Raj Reddy
  • 1994 Turing Award


Indian-American computer scientist, one of the early pioneers of Artificial Intelligence and in the construction of systems for recognizing continuous speech. In 1994, he and Edward Feigenbaum received the Turing Award, “for pioneering the design and construction of large-scale artificial intelligence systems, demonstrating the potential of artificial intelligence technology”.

Education and Work Experience

1966, Ph.D. in Computer Science, Stanford University
1979-1991, Founding Director of the Robotics Institute, Carnegie Mellon University
1991-1999, Dean of School of Computer Science, Carnegie Mellon University
1969-Present, Professor of Robotics Institute, Carnegie Mellon University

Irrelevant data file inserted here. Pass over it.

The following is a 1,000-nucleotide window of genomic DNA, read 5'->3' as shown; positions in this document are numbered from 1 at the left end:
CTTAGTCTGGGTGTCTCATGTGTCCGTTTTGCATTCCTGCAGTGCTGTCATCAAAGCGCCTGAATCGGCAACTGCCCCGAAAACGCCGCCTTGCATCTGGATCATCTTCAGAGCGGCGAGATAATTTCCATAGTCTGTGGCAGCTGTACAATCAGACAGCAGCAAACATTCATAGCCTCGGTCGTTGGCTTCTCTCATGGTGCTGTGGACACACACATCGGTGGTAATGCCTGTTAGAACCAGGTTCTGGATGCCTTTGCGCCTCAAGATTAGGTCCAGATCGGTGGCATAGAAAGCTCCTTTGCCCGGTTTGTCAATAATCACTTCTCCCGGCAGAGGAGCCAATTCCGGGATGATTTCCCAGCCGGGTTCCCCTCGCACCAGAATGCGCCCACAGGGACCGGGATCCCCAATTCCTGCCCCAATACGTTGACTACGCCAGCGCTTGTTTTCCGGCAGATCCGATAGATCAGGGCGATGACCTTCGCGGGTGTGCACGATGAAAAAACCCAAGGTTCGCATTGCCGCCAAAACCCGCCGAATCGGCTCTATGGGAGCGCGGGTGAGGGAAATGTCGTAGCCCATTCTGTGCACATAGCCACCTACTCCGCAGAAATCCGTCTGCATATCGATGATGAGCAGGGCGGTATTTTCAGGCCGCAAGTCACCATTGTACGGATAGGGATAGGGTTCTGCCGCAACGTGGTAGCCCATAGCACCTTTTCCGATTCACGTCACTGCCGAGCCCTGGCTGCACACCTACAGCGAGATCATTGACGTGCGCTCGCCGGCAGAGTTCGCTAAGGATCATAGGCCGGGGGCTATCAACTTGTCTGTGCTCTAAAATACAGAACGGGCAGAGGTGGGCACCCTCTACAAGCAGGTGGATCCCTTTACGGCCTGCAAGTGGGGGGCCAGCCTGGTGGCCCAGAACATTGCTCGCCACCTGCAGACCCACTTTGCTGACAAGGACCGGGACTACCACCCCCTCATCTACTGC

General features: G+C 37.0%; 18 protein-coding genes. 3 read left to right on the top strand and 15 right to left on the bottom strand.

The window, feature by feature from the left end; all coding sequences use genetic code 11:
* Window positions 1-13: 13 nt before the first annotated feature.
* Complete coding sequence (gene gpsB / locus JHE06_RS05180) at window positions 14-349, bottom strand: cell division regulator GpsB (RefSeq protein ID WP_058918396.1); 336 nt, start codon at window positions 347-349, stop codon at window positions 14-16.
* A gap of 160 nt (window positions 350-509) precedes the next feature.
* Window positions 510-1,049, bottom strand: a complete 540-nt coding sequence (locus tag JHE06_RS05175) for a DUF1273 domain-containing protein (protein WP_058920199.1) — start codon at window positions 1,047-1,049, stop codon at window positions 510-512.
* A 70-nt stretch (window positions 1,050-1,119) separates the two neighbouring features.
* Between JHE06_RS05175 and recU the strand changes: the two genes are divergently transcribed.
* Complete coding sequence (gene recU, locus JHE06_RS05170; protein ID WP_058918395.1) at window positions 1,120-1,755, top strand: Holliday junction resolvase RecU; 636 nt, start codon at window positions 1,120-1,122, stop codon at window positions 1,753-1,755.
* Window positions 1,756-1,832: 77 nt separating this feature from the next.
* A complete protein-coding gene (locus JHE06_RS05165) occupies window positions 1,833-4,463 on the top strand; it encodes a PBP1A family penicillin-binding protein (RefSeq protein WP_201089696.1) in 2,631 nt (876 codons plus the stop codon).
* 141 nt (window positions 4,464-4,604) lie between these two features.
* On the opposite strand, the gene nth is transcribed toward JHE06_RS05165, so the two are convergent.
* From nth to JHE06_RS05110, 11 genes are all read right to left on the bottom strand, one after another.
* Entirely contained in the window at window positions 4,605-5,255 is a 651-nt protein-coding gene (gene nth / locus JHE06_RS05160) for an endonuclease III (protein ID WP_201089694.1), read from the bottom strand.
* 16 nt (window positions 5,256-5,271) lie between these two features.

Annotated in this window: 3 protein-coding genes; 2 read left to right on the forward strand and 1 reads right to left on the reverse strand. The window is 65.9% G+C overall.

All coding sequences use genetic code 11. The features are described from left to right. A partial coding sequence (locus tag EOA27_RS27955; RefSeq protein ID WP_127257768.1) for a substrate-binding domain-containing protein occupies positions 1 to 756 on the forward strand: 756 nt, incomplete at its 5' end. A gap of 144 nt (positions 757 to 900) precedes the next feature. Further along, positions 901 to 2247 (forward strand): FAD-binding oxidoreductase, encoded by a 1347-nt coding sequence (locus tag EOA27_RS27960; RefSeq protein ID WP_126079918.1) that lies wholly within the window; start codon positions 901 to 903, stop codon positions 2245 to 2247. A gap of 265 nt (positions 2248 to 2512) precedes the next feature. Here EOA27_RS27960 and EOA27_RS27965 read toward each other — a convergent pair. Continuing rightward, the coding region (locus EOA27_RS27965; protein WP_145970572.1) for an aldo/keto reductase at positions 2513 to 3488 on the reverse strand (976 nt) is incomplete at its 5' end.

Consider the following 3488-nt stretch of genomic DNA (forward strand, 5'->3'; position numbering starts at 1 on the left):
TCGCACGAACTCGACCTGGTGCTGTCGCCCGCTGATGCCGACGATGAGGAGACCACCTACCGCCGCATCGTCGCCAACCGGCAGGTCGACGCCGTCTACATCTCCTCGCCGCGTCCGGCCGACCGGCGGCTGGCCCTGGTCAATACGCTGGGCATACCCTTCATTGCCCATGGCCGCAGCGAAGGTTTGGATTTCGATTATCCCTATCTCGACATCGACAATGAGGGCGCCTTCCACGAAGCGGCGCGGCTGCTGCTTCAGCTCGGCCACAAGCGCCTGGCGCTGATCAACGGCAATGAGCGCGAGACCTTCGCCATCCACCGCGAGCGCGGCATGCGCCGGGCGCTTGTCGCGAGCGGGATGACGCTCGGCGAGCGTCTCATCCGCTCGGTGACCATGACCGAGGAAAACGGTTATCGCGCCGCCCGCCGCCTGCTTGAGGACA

Honors and Awards

1994, Turing Award
2004, Okawa Prize
2006, Vannevar Bush Award
2011, IEEE Intelligent Systems AI's Hall of Fame

Major Academic Achievements

Raj Reddy’s AI research concentrated on perceptual and motor aspect of intelligence such as speech, language, vision and robotics. Reddy and his colleagues have made seminal contributions to task-oriented computer architectures, analysis of natural Scenes, universal access to information, and autonomous robotic Systems. Hearsay I was one of the first systems capable of continuous speech recognition. Subsequent systems like Hearsay II, Dragon, Harpy, developed many of the ideas underlying modern commercial speech recognition technology. Some of these ideas—most notably the "blackboard model" for coordinating multiple knowledge sources—have been adopted across the spectrum of applied artificial intelligence. His other major research interest has been in exploring the of "Technology in Servicer of Society".